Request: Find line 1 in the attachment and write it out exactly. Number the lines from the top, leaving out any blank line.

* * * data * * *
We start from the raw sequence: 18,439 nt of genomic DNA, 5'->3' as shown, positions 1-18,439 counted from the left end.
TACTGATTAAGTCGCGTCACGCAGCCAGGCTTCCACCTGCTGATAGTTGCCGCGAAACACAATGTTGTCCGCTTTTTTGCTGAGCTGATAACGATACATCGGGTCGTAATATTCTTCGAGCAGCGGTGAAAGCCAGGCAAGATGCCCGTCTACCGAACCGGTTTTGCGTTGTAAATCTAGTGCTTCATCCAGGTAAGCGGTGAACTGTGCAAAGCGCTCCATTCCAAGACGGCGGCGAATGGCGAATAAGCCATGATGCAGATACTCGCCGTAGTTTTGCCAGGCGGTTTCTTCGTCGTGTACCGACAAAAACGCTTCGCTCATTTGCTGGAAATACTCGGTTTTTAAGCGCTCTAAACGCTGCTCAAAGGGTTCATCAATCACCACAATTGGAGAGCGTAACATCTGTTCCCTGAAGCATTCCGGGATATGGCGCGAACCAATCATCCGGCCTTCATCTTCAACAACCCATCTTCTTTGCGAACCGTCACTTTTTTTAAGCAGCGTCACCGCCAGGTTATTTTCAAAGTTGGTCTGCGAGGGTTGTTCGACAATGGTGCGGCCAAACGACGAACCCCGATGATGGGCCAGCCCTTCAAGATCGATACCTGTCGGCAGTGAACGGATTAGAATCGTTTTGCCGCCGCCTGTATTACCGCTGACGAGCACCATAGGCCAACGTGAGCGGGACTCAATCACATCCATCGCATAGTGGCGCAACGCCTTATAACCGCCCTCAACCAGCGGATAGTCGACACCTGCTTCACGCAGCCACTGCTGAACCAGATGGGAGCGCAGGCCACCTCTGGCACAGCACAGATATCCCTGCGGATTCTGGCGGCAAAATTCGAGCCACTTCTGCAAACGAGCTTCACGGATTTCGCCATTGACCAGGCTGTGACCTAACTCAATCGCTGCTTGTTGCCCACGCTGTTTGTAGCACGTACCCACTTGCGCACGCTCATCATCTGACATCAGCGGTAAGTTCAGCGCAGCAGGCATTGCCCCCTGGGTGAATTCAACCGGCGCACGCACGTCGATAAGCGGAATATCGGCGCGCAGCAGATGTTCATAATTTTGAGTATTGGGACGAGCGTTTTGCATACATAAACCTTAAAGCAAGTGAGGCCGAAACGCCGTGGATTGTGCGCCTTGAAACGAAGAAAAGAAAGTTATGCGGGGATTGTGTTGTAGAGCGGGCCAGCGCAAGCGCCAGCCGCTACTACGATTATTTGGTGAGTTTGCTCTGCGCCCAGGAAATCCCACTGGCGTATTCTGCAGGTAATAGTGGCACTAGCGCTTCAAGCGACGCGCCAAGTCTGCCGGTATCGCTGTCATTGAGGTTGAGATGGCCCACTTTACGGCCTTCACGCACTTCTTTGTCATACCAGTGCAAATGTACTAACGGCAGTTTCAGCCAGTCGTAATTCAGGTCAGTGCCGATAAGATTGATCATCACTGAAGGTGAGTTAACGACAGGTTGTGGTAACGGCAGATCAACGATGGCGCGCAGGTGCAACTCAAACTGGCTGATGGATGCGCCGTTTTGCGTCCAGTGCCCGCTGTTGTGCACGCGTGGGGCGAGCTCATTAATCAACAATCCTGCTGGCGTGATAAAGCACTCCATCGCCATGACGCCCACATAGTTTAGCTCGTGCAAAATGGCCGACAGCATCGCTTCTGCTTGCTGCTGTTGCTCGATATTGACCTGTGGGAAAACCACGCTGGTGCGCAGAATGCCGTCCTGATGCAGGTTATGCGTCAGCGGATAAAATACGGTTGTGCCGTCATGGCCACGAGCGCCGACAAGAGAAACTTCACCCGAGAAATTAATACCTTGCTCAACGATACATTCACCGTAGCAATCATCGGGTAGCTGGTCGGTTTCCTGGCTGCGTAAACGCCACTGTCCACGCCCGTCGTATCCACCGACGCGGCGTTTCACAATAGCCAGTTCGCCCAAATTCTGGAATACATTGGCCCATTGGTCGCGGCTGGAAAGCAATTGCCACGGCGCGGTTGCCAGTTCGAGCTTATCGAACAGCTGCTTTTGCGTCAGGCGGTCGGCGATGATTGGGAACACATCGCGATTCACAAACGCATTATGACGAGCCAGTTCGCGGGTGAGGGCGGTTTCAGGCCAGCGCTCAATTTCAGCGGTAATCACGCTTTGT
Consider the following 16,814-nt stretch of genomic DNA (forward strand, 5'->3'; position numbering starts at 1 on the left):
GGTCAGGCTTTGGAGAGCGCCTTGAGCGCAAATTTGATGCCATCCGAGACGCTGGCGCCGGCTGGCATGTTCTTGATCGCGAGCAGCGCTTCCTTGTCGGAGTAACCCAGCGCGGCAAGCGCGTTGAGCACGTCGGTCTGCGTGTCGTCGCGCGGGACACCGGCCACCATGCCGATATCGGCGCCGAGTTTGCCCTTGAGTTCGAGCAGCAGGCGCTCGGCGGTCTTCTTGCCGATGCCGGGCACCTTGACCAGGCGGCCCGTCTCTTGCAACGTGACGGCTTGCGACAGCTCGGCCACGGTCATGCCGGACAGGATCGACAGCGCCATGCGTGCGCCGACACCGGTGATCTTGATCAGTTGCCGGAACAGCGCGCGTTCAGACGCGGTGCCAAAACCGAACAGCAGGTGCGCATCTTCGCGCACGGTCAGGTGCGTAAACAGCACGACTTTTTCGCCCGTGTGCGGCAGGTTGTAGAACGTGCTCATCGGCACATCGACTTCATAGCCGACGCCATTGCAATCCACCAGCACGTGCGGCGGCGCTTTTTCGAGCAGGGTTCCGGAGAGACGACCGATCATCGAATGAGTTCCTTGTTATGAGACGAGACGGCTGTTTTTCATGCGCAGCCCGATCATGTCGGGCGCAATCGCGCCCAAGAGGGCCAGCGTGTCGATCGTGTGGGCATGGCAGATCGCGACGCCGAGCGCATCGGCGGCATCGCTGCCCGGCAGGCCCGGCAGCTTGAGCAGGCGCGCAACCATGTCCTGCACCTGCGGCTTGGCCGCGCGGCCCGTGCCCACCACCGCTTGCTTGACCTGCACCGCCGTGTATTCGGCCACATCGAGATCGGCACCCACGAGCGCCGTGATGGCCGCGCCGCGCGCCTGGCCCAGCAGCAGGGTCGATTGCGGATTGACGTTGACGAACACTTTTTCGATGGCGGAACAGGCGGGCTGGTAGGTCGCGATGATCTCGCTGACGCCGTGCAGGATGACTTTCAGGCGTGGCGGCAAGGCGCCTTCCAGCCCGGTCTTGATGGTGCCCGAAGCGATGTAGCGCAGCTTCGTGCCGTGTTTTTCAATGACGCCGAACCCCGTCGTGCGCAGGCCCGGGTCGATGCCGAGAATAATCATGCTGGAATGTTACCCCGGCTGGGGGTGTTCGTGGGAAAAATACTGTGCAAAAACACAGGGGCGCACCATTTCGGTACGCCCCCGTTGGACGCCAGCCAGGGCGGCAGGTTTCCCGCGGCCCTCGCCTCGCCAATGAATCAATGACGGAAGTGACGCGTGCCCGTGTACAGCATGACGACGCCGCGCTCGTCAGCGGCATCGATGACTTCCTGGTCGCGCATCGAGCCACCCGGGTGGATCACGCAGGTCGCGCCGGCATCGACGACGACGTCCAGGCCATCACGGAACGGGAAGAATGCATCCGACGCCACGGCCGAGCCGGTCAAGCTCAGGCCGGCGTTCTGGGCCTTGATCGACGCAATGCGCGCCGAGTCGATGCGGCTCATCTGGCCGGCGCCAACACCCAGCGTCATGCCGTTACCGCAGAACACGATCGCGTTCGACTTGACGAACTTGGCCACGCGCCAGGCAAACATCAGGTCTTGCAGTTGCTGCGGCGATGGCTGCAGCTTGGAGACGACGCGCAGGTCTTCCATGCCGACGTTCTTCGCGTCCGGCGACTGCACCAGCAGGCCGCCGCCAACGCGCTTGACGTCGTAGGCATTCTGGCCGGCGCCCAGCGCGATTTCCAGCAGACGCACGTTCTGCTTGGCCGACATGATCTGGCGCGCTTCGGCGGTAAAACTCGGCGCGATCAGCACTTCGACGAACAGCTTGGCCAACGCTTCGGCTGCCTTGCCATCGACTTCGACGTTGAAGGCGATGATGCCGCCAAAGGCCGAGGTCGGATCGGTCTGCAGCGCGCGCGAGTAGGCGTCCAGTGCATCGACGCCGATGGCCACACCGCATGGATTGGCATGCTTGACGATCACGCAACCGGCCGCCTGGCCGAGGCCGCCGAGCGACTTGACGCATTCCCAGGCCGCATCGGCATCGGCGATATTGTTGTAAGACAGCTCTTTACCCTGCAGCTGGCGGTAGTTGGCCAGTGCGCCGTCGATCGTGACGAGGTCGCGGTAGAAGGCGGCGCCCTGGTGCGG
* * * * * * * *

We start from the raw sequence: 18,439 nt of genomic DNA, 5'->3' as shown, positions 1-18,439 counted from the left end.